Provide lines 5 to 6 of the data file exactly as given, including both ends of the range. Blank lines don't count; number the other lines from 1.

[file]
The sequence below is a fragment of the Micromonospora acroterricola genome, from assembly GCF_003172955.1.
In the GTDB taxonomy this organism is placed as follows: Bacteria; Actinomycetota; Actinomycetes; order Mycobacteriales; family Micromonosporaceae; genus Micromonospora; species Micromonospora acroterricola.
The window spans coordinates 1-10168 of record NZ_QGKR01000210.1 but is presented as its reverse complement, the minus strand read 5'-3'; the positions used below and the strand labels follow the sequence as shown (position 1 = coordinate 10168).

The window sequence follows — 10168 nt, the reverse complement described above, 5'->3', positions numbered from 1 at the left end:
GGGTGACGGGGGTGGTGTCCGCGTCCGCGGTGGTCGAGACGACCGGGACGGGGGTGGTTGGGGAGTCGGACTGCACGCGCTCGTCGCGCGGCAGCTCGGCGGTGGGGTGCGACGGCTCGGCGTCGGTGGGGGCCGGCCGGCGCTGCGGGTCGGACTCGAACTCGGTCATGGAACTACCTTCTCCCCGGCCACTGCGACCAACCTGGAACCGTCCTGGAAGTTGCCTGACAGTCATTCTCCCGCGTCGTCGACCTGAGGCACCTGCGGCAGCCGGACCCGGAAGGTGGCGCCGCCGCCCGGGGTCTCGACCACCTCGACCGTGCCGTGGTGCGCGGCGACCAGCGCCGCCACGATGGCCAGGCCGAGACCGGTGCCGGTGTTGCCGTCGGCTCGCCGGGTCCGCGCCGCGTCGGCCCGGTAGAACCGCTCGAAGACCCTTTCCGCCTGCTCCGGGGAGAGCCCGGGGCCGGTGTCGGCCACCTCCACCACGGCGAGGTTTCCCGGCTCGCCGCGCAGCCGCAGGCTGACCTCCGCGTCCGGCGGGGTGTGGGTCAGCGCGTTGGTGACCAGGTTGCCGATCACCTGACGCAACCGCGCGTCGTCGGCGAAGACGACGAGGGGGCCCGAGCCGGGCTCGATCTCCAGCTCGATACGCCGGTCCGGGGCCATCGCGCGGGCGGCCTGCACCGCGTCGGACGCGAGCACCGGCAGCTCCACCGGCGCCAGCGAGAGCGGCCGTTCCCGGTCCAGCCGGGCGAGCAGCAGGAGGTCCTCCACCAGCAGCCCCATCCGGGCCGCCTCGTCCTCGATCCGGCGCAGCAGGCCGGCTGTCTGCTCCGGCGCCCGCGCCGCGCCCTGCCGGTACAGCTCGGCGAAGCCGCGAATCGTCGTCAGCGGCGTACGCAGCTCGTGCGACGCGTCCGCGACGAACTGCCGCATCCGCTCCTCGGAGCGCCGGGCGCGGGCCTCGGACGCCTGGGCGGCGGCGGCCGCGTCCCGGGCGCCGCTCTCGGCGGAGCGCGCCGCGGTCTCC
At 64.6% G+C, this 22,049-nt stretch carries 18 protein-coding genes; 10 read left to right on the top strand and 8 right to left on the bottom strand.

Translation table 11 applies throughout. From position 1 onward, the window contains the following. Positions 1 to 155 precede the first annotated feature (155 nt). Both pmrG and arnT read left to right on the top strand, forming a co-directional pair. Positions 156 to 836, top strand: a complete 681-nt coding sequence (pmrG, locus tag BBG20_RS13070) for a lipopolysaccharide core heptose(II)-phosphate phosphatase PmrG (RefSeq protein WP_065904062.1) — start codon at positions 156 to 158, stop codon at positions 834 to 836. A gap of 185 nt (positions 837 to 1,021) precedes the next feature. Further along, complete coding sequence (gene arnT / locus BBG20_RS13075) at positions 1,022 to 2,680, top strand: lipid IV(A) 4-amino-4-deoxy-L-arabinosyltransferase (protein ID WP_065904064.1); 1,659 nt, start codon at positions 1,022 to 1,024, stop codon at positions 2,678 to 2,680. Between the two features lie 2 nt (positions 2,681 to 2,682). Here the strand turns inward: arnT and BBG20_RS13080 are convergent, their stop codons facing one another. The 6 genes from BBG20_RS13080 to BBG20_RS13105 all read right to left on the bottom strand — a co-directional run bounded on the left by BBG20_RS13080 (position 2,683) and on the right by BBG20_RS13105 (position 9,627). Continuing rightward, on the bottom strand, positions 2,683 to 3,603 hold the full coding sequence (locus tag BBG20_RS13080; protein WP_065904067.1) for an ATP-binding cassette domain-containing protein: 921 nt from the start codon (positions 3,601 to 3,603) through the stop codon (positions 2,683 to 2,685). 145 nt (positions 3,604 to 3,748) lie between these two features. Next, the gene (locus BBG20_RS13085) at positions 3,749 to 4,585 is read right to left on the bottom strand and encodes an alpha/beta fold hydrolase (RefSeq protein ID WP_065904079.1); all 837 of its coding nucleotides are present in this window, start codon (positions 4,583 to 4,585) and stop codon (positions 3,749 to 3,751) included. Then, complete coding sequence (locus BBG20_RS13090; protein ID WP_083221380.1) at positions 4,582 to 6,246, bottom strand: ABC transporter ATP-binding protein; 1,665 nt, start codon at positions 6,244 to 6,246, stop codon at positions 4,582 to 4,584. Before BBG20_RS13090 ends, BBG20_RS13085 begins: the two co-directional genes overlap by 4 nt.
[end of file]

GGGTGACGGGGGTGGTGTCCGCGTCCGCGGTGGTCGAGACGACCGGGACGGGGGTGGTTGGGGAGTCGGACTGCACGCGCTCGTCGCGCGGCAGCTCGGCGGTGGGGTGCGACGGCTCGGCGTCGGTGGGGGCCGGCCGGCGCTGCGGGTCGGACTCGAACTCGGTCATGGAACTACCTTCTCCCCGGCCACTGCGACCAACCTGGAACCGTCCTGGAAGTTGCCTGACAGTCATTCTCCCGCGTCGTCGACCTGAGGCACCTGCGGCAGCCGGACCCGGAAGGTGGCGCCGCCGCCCGGGGTCTCGACCACCTCGACCGTGCCGTGGTGCGCGGCGACCAGCGCCGCCACGATGGCCAGGCCGAGACCGGTGCCGGTGTTGCCGTCGGCTCGCCGGGTCCGCGCCGCGTCGGCCCGGTAGAACCGCTCGAAGACCCTTTCCGCCTGCTCCGGGGAGAGCCCGGGGCCGGTGTCGGCCACCTCCACCACGGCGAGGTTTCCCGGCTCGCCGCGCAGCCGCAGGCTGACCTCCGCGTCCGGCGGGGTGTGGGTCAGCGCGTTGGTGACCAGGTTGCCGATCACCTGACGCAACCGCGCGTCGTCGGCGAAGACGACGAGGGGGCCCGAGCCGGGCTCGATCTCCAGCTCGATACGCCGGTCCGGGGCCATCGCGCGGGCGGCCTGCACCGCGTCGGACGCGAGCACCGGCAGCTCCACCGGCGCCAGCGAGAGCGGCCGTTCCCGGTCCAGCCGGGCGAGCAGCAGGAGGTCCTCCACCAGCAGCCCCATCCGGGCCGCCTCGTCCTCGATCCGGCGCAGCAGGCCGGCTGTCTGCTCCGGCGCCCGCGCCGCGCCCTGCCGGTACAGCTCGGCGAAGCCGCGAATCGTCGTCAGCGGCGTACGCAGCTCGTGCGACGCGTCCGCGACGAACTGCCGCATCCGCTCCTCGGAGCGCCGGGCGCGGGCCTCGGACGCCTGGGCGGCGGCGGCCGCGTCCCGGGCGCCGCTCTCGGCGGAGCGCGCCGCGGTCTCC
At 64.6% G+C, this 22,049-nt stretch carries 18 protein-coding genes; 10 read left to right on the top strand and 8 right to left on the bottom strand.